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Advertising Agreements and Your Consumer Rights

By: Garry Crystal - Updated: 29 Aug 2012 | comments*Discuss
 
Advertising Agreements Consumer Rights

Whether you love or hate advertising there is no getting away from the fact that it does play a large part in the average consumer’s life. Big brands spend around £20 billion a year on advertising simply to get the consumer to buy their products. But advertising agreements between traders and consumers are strictly regulated and there are consequences should these regulations be broken.

Mass Advertising

There is no escaping advertising for the average consumer. Advertisements are everywhere; in newspapers, on television, posters in the street, mail shots through the letter box, adverts appearing in texts on mobile telephones, the list is endless. However, fair advertising agreements between consumer and the advertiser do exist and are regulated by the Consumer Credit Act and agencies such as the Office of Fair Trading. Traders who advertise their products and services have an agreement with the consumer that their advertising is fair and is not misleading in any way.

Advertising Agreements

There are a number of stipulations that must be adhered to regarding advertisements and consumers, especially when it comes to advertising and the sale of goods and services. Consumer law gives the consumer many rights, and criminal penalties can be applied to the trader who misleads the consumer with their advertising practices. These laws exist for the protection of the consumer regardless of whether they are buying goods in a store, obtaining services from a company, or applying for a credit card.

Misleading Adverts

An advert will be deemed misleading if it attempts to deceive its audience, and/or cause harm to the competitors of the advertisers. In effect, if the advert makes false claims about a product and hides or omits certain facts then it can be deemed misleading. This type of advertising is not allowed and the consequences can lead to heavy fines for the advertiser.

Consumers have a great deal of rights when it comes to misleading advertising. If a product is not as it was advertised, breaks down within a certain length of time and is not fit for the purpose it was intended then a full refund can be applied. If the advertising was deliberately misleading on the trader’s part then a complaint can be made to the Trades Description authorities or the Office of Fair Trading or to the relevant agency for a particular product or service.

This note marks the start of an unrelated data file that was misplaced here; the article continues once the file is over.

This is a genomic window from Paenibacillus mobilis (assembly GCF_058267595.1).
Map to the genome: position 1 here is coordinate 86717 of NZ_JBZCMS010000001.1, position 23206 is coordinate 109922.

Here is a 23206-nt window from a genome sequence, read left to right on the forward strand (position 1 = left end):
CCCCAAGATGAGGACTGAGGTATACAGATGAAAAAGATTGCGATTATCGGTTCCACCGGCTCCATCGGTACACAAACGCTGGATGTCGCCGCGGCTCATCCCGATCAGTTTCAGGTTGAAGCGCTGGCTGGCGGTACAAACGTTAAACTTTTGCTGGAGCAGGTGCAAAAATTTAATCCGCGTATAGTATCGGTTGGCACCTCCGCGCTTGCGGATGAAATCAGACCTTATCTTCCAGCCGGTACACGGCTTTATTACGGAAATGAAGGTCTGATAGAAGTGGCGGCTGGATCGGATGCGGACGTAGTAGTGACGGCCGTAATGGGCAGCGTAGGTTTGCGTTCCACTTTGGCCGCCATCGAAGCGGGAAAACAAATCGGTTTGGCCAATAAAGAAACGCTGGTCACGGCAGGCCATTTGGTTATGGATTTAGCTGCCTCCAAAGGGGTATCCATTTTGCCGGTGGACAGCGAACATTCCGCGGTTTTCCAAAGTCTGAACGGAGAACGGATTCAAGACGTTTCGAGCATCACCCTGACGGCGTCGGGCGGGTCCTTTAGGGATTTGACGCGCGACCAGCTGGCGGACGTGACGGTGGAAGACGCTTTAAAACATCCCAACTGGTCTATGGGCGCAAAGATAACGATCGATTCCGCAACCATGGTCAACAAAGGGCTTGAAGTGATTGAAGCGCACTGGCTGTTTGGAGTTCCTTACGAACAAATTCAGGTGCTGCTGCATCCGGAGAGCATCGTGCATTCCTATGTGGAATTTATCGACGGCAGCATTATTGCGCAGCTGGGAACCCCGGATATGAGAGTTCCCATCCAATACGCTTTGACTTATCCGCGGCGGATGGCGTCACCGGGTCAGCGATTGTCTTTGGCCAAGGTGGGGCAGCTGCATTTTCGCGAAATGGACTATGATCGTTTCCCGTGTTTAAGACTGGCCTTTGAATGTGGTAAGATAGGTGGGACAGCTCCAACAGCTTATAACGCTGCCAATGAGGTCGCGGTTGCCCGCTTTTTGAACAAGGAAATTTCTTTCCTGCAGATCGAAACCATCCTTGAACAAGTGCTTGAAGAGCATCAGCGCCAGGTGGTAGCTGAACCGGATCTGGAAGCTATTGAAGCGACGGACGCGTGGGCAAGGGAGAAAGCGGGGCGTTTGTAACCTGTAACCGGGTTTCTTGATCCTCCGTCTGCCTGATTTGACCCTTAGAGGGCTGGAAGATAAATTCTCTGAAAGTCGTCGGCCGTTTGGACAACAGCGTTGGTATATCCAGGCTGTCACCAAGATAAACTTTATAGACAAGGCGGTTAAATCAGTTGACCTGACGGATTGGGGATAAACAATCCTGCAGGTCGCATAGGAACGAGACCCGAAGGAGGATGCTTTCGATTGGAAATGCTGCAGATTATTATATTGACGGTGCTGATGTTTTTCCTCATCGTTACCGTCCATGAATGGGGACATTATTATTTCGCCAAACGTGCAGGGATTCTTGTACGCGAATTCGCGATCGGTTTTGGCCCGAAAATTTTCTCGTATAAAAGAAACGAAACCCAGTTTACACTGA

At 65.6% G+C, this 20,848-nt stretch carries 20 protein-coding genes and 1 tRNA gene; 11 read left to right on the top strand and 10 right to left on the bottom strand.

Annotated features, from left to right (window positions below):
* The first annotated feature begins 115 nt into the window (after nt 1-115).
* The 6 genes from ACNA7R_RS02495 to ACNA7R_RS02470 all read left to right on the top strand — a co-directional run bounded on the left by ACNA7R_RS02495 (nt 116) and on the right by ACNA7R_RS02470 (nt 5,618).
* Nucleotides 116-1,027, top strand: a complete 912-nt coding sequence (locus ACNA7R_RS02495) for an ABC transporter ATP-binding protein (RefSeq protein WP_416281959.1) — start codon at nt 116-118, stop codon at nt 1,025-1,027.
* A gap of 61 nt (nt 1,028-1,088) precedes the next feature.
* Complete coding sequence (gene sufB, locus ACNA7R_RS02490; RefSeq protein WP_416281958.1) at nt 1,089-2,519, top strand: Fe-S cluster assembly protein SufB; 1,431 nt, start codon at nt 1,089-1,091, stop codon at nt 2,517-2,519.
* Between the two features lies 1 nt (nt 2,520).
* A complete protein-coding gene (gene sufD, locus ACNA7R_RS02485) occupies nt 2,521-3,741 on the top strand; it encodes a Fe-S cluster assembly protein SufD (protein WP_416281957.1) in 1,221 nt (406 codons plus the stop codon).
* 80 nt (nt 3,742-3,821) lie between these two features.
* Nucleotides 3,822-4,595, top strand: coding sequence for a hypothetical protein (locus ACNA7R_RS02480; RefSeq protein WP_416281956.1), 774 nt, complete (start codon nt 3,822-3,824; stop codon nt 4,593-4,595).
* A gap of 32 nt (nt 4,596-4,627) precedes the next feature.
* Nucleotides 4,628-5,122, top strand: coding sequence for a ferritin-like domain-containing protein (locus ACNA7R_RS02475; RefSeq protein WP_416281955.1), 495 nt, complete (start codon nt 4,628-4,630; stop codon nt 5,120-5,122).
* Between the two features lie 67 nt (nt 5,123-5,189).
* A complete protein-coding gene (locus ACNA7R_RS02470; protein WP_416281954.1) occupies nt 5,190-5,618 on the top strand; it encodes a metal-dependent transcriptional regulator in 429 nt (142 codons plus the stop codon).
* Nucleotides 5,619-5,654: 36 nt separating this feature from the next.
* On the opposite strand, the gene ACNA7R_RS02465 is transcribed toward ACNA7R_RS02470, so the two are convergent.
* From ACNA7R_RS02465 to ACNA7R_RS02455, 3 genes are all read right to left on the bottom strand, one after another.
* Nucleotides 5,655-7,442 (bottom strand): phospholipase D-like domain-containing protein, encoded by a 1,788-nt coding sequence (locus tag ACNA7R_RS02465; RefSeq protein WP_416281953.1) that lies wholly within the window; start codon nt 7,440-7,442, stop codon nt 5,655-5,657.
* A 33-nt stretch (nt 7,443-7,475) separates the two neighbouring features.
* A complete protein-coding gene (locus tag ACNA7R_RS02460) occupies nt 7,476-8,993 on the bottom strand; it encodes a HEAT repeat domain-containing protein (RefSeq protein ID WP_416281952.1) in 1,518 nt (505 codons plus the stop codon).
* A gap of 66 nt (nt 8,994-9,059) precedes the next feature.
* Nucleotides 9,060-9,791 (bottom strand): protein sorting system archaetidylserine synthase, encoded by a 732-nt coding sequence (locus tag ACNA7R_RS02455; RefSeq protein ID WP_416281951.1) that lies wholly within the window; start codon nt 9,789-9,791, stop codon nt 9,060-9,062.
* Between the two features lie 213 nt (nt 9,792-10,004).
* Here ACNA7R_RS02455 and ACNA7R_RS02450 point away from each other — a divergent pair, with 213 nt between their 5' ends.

Advertising Terms and Conditions

Sometimes advertisers will slip up. For instance, a large retailer that advertises goods on an internet site is inviting the consumer to enter into an agreement to make a purchase. However, on many occasions the products on websites have been incorrectly priced and the purchase has taken place before the mistake has been noticed. If this happens then there is basically nothing the retailer can do.

As a guard against incorrect pricing, many retailers will hold off on the final completion of a purchasing agreement until the last minute. Payment may have been received by the retailer but goods will not be sent out and the contract will not be concluded. It is far easier to simply not complete the contract in this way than for a retailer to breach a contract. This type of practice needs to be detailed in any contract’s terms and conditions; if it is not mentioned or the terms are misleading then the retailer can face heavy penalties.

Consumer Credit Advertising

Laws regarding consumer credit advertising are also heavily regulated. Companies cannot simply bury certain facts within adverts. For instance, annual percentage rates (APR) that are shown in adverts must be more prominent than other financial information. Warnings regarding securing debts against the customer’s home must be shown. There is a list of stipulations and regulations that credit advertisers must stick to, and if they fail to adhere to these rules then their licence can taken away and they will no longer be able to continue trading.

Consumers should be able to take advertising agreements for granted, safe in the knowledge that they will receive a fair deal from traders. Agencies such as the Office of Fair Trading and the Advertising Standards Authority, along with legislation such as the Consumer Credit Act are in place to make sure advertising agreements are fair. However, personal responsibility should still be taken when entering into any contract or agreement. This includes consumer rights knowledge and the reading all of the terms and conditions of any contract before signing.

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